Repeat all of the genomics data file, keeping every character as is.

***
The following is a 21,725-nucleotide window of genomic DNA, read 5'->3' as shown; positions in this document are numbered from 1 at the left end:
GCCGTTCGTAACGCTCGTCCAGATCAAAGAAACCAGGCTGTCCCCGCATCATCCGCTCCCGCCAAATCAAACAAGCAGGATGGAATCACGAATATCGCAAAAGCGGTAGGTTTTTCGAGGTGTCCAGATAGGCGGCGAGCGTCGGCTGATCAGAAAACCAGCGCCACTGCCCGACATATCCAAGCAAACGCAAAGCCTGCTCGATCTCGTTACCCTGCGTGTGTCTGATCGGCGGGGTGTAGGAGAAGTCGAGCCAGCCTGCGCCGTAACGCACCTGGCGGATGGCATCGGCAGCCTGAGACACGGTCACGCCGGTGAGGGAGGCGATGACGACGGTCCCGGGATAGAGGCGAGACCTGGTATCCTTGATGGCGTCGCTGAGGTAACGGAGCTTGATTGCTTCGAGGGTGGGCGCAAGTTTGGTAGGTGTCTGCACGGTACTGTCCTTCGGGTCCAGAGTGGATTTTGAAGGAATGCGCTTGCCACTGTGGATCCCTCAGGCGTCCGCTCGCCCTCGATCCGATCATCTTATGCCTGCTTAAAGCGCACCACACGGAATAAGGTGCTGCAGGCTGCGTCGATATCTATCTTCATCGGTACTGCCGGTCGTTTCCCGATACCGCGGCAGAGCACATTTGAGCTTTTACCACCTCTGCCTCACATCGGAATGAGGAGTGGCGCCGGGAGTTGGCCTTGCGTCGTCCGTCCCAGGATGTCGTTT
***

The following is a 21,725-nucleotide window of genomic DNA, read 5'->3' as shown; positions in this document are numbered from 1 at the left end:
GCCGTTCGTAACGCTCGTCCAGATCAAAGAAACCAGGCTGTCCCCGCATCATCCGCTCCCGCCAAATCAAACAAGCAGGATGGAATCACGAATATCGCAAAAGCGGTAGGTTTTTCGAGGTGTCCAGATAGGCGGCGAGCGTCGGCTGATCAGAAAACCAGCGCCACTGCCCGACATATCCAAGCAAACGCAAAGCCTGCTCGATCTCGTTACCCTGCGTGTGTCTGATCGGCGGGGTGTAGGAGAAGTCGAGCCAGCCTGCGCCGTAACGCACCTGGCGGATGGCATCGGCAGCCTGAGACACGGTCACGCCGGTGAGGGAGGCGATGACGACGGTCCCGGGATAGAGGCGAGACCTGGTATCCTTGATGGCGTCGCTGAGGTAACGGAGCTTGATTGCTTCGAGGGTGGGCGCAAGTTTGGTAGGTGTCTGCACGGTACTGTCCTTCGGGTCCAGAGTGGATTTTGAAGGAATGCGCTTGCCACTGTGGATCCCTCAGGCGTCCGCTCGCCCTCGATCCGATCATCTTATGCCTGCTTAAAGCGCACCACACGGAATAAGGTGCTGCAGGCTGCGTCGATATCTATCTTCATCGGTACTGCCGGTCGTTTCCCGATACCGCGGCAGAGCACATTTGAGCTTTTACCACCTCTGCCTCACATCGGAATGAGGAGTGGCGCCGGGAGTTGGCCTTGCGTCGTCCGTCCCAGGATGTCGTTT